Who knew chicken could be like a fine wine? The taste will vary based on the quality – much like wine, you get what you pay for. More than the taste, the nutritional characteristics also improve dramatically when you choose a quality chicken. Semi-Primal Husband and I attended a Chicken Butchery Class at The Healthy Butcher last week with Head Butcher, Dave Meli. No, we did not kill chickens or de-feather them! The purpose of the class was to take a whole chicken and learn how to truss it, cut it up in various ways which would enable you to try different recipes and preparation approaches. I learned so much more than this and I want to share some of this knowledge with you and encourage you to get in better touch with where your food is coming from.
When I first started eating Paleo, it was a big enough change for me to get used to. The second phase of my Primal journey started when I watched the movie Food Inc and was horrified to see where my meat was coming from. We are so disconnected from our food sources that we take for granted how our food ends up looking so clean, displayed in nice packaging, sometimes with pictures of farmers on the front and often advertised on TV by showing professional looking butchers cutting the meat with care. In case you didn’t know, that’s all a facade that is driven by genius marketing. After watching Food Inc, I immediately decided to take my Primal eating to the next level – grass-fed beef, organic & humanely raised chicken, pastured pork and other meats. I also pledged to start learning more about where my food comes from and shorten my food chain as much as possible.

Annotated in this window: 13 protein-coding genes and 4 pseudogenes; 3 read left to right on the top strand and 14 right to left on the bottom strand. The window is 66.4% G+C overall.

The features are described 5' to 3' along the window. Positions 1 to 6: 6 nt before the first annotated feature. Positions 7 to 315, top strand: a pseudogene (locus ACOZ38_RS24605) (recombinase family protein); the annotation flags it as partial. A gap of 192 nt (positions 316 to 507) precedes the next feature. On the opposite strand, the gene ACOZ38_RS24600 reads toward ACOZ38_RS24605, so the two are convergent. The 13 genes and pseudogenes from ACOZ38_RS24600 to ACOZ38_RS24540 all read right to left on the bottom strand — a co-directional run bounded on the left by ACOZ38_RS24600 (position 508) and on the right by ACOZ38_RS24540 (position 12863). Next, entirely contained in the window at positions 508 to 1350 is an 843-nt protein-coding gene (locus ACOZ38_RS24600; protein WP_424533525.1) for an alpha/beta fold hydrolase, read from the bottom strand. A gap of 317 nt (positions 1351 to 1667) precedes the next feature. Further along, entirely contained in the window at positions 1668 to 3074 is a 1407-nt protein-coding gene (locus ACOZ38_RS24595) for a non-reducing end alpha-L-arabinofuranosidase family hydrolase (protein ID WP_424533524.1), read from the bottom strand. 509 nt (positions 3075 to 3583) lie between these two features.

When I started shopping at The Healthy Butcher, the sticker shock and increased grocery bills were what impacted me at first. When you’re accustomed to buying 2 chicken breasts for $7 and suddenly your spending $20, that’s a huge increase and you wonder why it’s so expensive – especially if you eat as much chicken as I do! During the Chicken Butchery class I learned so much from Head Butcher Dave Meli about the farming behind chickens and why their meats are higher priced. I highly recommend taking the class or doing research to learn more on your own, but here are a few points that I took away (hopefully i’m not ‘butchering’ these…couldn’t resist that one):
- Why are the chickens at the Healthy Butcher so expensive? There are 2 factors that drive the price of a chicken: real estate and quota’s:
- Real Estate: Much like the real estate in Toronto, farming real estate is not cheap. The analogy that Dave shared was to think about a chicken pen like you would think about your condo/house….In order to pay your monthly mortgage, how many chickens would you need to sell and therefore fit into your condo? In a standard commercial chicken coup, you could have 70,000 chickens stacked up in cages – that’s the $7 chicken you’re paying for. With “Free-Run” you might have 50,000 chickens bunched together in a pen. At Fenwood Farms (farm that supplies the Healthy Butcher) you would have 2,000 in the same amount of space – keep reading to find out why it’s important for the chicken to have some more space. When you’re selling 2,000 chickens vs 70,000 you’re going to have a much higher price tag associated with it.
- Quotas: In order to produce chickens for commercial sale, farmers need to buy a quota which is a way to ensure chicken supply is meeting demand in Ontario. This can be very expensive which adds to the fixed cost of the farm. For more information on quota’s in Ontario, check out this link.